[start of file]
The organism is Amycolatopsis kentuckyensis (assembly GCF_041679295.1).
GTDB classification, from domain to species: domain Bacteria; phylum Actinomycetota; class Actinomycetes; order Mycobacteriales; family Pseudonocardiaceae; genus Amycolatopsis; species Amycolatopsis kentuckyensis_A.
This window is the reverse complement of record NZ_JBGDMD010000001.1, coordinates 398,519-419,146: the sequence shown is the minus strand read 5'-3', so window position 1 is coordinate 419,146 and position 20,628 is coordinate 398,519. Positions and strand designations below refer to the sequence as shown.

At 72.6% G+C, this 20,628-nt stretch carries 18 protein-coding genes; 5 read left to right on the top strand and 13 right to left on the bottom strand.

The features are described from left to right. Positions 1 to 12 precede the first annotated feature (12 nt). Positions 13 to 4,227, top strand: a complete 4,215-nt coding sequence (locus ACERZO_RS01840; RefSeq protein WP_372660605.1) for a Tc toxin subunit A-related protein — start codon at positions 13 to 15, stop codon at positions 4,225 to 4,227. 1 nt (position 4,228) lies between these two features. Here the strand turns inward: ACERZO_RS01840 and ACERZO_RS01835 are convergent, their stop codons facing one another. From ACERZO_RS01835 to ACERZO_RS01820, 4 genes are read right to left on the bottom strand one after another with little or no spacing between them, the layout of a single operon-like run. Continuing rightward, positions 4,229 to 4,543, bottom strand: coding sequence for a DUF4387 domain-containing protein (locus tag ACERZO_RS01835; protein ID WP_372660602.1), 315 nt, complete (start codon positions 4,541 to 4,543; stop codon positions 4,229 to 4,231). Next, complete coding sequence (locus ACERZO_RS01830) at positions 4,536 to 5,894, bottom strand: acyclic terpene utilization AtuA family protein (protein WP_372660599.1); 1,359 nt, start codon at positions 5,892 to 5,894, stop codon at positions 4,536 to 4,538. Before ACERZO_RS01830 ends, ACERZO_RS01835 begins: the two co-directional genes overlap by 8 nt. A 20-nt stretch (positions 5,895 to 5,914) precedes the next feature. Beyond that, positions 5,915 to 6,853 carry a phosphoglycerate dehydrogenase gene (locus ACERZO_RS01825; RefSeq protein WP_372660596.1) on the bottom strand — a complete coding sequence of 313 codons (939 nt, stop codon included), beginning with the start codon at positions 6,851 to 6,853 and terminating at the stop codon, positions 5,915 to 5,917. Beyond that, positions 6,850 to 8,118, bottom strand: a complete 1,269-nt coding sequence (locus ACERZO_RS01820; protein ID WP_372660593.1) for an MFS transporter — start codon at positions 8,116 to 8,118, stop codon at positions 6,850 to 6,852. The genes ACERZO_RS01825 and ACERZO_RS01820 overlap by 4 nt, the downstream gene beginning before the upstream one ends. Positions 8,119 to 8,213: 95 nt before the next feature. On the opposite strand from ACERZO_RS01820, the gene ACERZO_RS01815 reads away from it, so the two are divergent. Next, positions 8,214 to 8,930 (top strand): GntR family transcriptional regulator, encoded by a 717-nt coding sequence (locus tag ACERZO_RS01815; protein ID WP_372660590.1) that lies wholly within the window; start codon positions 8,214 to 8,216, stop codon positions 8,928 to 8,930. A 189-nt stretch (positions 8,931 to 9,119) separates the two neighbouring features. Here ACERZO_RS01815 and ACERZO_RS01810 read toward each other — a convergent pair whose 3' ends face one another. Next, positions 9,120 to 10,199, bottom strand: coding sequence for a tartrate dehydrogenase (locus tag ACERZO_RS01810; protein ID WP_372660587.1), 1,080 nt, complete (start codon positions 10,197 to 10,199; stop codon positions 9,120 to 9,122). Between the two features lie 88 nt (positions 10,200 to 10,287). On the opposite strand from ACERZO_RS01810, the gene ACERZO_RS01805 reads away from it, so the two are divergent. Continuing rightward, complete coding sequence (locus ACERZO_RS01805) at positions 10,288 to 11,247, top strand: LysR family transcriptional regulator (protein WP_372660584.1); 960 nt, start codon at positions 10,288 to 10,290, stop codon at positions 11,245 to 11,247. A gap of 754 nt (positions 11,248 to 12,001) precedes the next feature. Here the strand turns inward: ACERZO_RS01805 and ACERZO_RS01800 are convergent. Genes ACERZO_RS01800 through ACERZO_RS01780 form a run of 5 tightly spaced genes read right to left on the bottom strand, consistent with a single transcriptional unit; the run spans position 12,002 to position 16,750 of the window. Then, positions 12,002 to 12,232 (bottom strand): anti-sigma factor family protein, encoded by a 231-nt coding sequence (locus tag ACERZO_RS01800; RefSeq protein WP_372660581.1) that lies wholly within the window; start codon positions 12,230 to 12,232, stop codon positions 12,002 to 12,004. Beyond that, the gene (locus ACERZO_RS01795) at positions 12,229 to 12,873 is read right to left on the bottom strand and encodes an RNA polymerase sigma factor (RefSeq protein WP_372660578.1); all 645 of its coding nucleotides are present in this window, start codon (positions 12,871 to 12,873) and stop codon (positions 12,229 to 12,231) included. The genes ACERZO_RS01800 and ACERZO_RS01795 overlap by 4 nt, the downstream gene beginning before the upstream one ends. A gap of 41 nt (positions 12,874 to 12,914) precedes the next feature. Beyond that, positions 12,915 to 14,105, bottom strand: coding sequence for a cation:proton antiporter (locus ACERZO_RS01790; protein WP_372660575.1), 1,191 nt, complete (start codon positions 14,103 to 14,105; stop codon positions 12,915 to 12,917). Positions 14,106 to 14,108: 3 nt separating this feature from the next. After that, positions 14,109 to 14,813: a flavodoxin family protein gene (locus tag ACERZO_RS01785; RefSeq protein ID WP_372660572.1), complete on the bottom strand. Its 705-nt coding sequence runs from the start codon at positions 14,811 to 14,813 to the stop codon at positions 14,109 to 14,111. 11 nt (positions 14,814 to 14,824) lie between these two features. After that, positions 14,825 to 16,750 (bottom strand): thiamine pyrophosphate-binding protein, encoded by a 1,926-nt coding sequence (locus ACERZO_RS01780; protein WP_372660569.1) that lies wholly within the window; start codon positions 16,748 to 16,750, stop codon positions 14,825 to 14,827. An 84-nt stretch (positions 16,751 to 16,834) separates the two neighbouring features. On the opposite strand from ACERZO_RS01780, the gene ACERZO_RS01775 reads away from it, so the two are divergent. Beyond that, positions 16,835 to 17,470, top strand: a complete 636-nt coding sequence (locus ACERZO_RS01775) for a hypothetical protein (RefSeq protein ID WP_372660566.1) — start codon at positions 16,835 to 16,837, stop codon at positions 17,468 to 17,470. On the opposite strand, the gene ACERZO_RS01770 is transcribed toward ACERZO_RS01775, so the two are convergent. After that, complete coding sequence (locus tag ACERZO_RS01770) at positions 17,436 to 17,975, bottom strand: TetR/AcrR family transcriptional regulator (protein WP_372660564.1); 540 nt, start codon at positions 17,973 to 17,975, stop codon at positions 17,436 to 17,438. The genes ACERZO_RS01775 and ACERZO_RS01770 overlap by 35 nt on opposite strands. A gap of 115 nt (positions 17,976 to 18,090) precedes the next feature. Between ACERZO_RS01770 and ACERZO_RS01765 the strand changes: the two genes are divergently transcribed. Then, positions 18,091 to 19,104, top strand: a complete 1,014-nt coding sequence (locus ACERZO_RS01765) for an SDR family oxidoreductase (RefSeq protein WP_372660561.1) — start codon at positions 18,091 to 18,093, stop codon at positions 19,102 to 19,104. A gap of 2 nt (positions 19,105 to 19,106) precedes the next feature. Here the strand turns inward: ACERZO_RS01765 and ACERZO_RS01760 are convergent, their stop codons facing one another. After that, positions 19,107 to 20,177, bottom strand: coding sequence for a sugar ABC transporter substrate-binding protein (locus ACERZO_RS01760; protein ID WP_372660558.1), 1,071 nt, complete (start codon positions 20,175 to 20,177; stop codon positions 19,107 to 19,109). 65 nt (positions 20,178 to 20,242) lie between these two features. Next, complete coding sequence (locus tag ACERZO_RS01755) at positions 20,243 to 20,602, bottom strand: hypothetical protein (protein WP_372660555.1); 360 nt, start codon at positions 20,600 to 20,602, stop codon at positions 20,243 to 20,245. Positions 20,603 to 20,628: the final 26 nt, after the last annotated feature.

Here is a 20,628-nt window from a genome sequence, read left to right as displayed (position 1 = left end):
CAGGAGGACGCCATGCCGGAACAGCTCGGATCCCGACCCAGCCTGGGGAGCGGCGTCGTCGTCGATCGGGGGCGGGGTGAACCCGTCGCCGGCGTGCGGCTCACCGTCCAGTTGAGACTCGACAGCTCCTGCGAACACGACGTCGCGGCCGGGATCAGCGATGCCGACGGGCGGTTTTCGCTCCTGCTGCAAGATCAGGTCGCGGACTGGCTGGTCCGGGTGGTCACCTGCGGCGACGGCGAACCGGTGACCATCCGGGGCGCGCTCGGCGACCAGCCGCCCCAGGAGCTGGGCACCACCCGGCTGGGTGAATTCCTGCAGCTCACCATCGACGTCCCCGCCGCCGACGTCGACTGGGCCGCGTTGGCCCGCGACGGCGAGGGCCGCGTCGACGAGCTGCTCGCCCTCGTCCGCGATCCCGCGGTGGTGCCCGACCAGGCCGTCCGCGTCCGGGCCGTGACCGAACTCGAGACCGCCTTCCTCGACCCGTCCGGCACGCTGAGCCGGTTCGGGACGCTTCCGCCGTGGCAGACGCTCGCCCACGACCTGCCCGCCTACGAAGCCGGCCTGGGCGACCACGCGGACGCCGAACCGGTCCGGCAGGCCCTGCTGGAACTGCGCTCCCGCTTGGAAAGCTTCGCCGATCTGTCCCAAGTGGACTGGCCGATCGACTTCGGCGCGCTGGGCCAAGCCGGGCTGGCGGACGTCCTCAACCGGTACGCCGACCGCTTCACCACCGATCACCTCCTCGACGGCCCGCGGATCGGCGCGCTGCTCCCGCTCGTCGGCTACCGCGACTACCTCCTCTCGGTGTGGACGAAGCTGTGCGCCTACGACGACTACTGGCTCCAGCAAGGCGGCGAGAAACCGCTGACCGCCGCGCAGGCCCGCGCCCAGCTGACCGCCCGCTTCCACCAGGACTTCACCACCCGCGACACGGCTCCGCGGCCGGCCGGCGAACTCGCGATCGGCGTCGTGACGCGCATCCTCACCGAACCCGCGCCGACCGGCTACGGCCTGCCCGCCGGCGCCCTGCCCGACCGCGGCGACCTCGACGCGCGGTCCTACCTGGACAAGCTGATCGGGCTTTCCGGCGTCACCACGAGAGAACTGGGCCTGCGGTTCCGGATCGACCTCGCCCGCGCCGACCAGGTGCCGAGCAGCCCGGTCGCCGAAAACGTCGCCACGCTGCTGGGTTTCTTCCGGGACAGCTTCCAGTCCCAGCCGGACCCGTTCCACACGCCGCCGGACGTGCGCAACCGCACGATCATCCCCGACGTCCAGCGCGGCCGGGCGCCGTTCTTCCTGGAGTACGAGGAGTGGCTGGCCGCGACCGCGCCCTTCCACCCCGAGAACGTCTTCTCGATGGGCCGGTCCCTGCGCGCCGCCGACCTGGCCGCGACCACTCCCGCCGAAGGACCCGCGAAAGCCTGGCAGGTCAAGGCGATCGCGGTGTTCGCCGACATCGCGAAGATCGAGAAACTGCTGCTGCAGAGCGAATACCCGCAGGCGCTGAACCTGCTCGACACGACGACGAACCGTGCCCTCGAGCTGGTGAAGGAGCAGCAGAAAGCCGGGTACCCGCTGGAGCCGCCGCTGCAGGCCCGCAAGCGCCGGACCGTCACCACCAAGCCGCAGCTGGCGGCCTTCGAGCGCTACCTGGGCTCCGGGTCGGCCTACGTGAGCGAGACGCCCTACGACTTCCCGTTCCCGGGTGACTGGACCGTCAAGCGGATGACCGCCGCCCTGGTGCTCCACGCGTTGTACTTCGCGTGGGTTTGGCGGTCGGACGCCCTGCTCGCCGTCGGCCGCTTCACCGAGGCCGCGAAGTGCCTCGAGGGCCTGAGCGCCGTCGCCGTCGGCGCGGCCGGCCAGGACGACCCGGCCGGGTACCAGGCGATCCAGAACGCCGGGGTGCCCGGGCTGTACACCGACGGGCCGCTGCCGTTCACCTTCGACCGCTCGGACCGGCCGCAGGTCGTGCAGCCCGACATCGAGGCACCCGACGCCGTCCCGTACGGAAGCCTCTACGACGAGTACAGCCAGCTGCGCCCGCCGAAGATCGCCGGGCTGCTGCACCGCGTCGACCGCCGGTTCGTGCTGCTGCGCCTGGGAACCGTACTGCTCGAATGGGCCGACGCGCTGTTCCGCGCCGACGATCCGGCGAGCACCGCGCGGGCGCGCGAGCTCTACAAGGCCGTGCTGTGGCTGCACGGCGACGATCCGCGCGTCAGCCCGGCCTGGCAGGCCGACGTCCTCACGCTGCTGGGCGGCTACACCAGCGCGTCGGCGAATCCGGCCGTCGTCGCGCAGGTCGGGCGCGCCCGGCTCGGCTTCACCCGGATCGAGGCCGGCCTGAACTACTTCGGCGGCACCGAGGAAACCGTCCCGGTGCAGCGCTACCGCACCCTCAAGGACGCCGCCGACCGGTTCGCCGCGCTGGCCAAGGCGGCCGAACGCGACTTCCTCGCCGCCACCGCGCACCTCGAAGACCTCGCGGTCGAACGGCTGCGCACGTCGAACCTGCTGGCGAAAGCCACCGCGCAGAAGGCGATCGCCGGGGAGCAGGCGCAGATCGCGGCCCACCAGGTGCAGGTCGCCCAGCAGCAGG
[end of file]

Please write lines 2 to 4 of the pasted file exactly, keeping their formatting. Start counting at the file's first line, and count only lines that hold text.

GTDB classification, from domain to species: domain Bacteria; phylum Actinomycetota; class Actinomycetes; order Mycobacteriales; family Pseudonocardiaceae; genus Amycolatopsis; species Amycolatopsis kentuckyensis_A.
This window is the reverse complement of record NZ_JBGDMD010000001.1, coordinates 398,519-419,146: the sequence shown is the minus strand read 5'-3', so window position 1 is coordinate 419,146 and position 20,628 is coordinate 398,519. Positions and strand designations below refer to the sequence as shown.

At 72.6% G+C, this 20,628-nt stretch carries 18 protein-coding genes; 5 read left to right on the top strand and 13 right to left on the bottom strand.